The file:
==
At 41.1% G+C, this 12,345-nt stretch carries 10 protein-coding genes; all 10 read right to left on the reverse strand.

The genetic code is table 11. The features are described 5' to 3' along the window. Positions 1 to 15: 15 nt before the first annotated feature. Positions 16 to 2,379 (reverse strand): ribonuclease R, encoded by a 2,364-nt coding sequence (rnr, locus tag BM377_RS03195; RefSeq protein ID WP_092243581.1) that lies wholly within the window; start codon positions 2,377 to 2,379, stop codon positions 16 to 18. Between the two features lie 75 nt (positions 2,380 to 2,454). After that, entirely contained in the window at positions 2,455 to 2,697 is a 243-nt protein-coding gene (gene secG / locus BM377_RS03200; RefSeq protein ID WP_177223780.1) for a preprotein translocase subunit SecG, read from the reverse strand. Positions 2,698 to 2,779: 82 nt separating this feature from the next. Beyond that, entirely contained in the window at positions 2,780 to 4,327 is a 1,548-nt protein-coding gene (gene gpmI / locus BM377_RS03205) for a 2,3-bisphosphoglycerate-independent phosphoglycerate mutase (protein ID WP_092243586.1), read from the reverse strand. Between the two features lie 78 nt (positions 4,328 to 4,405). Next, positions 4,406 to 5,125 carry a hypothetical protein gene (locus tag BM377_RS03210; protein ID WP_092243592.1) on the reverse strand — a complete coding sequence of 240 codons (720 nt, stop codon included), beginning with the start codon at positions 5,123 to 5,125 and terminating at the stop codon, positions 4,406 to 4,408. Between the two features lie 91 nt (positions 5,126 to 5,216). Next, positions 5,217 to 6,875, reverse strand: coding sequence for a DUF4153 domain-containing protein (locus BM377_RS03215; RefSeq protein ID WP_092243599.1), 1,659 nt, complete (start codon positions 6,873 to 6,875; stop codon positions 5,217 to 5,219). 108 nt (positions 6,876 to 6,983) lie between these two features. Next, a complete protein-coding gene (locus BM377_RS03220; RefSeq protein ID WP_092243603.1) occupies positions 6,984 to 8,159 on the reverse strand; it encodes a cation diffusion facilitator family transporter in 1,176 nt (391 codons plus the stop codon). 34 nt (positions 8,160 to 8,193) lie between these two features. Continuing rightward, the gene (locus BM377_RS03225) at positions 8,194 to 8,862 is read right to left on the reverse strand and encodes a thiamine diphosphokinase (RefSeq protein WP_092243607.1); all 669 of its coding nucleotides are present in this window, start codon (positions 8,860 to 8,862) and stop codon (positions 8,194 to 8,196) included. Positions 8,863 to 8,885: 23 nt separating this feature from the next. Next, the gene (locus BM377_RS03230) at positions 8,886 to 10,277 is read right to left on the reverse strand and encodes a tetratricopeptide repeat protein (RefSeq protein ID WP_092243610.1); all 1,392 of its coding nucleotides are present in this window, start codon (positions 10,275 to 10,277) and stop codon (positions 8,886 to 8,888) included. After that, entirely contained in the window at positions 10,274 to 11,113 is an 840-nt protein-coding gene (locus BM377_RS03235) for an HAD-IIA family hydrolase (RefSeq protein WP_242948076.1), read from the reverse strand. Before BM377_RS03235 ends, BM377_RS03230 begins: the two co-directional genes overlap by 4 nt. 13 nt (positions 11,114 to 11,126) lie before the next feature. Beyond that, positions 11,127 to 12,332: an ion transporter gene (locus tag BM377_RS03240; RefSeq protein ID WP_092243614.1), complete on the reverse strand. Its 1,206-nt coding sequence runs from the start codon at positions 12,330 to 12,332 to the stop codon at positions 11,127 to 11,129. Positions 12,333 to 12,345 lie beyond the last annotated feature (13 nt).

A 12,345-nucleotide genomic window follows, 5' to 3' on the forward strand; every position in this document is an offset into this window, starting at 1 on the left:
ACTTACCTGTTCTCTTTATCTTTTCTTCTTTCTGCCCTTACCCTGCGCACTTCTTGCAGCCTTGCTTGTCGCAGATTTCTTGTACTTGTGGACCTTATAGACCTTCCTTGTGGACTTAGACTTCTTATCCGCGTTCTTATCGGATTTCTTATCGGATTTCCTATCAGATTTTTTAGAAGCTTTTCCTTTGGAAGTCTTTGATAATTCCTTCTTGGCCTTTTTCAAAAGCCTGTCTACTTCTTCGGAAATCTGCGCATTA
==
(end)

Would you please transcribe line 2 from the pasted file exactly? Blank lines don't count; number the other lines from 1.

The genetic code is table 11. The features are described 5' to 3' along the window. Positions 1 to 15: 15 nt before the first annotated feature. Positions 16 to 2,379 (reverse strand): ribonuclease R, encoded by a 2,364-nt coding sequence (rnr, locus tag BM377_RS03195; RefSeq protein ID WP_092243581.1) that lies wholly within the window; start codon positions 2,377 to 2,379, stop codon positions 16 to 18. Between the two features lie 75 nt (positions 2,380 to 2,454). After that, entirely contained in the window at positions 2,455 to 2,697 is a 243-nt protein-coding gene (gene secG / locus BM377_RS03200; RefSeq protein ID WP_177223780.1) for a preprotein translocase subunit SecG, read from the reverse strand. Positions 2,698 to 2,779: 82 nt separating this feature from the next. Beyond that, entirely contained in the window at positions 2,780 to 4,327 is a 1,548-nt protein-coding gene (gene gpmI / locus BM377_RS03205) for a 2,3-bisphosphoglycerate-independent phosphoglycerate mutase (protein ID WP_092243586.1), read from the reverse strand. Between the two features lie 78 nt (positions 4,328 to 4,405). Next, positions 4,406 to 5,125 carry a hypothetical protein gene (locus tag BM377_RS03210; protein ID WP_092243592.1) on the reverse strand — a complete coding sequence of 240 codons (720 nt, stop codon included), beginning with the start codon at positions 5,123 to 5,125 and terminating at the stop codon, positions 4,406 to 4,408. Between the two features lie 91 nt (positions 5,126 to 5,216). Next, positions 5,217 to 6,875, reverse strand: coding sequence for a DUF4153 domain-containing protein (locus BM377_RS03215; RefSeq protein ID WP_092243599.1), 1,659 nt, complete (start codon positions 6,873 to 6,875; stop codon positions 5,217 to 5,219). 108 nt (positions 6,876 to 6,983) lie between these two features. Next, a complete protein-coding gene (locus BM377_RS03220; RefSeq protein ID WP_092243603.1) occupies positions 6,984 to 8,159 on the reverse strand; it encodes a cation diffusion facilitator family transporter in 1,176 nt (391 codons plus the stop codon). 34 nt (positions 8,160 to 8,193) lie between these two features. Continuing rightward, the gene (locus BM377_RS03225) at positions 8,194 to 8,862 is read right to left on the reverse strand and encodes a thiamine diphosphokinase (RefSeq protein WP_092243607.1); all 669 of its coding nucleotides are present in this window, start codon (positions 8,860 to 8,862) and stop codon (positions 8,194 to 8,196) included. Positions 8,863 to 8,885: 23 nt separating this feature from the next. Next, the gene (locus BM377_RS03230) at positions 8,886 to 10,277 is read right to left on the reverse strand and encodes a tetratricopeptide repeat protein (RefSeq protein ID WP_092243610.1); all 1,392 of its coding nucleotides are present in this window, start codon (positions 10,275 to 10,277) and stop codon (positions 8,886 to 8,888) included. After that, entirely contained in the window at positions 10,274 to 11,113 is an 840-nt protein-coding gene (locus BM377_RS03235) for an HAD-IIA family hydrolase (RefSeq protein WP_242948076.1), read from the reverse strand. Before BM377_RS03235 ends, BM377_RS03230 begins: the two co-directional genes overlap by 4 nt. 13 nt (positions 11,114 to 11,126) lie before the next feature. Beyond that, positions 11,127 to 12,332: an ion transporter gene (locus tag BM377_RS03240; RefSeq protein ID WP_092243614.1), complete on the reverse strand. Its 1,206-nt coding sequence runs from the start codon at positions 12,330 to 12,332 to the stop codon at positions 11,127 to 11,129. Positions 12,333 to 12,345 lie beyond the last annotated feature (13 nt).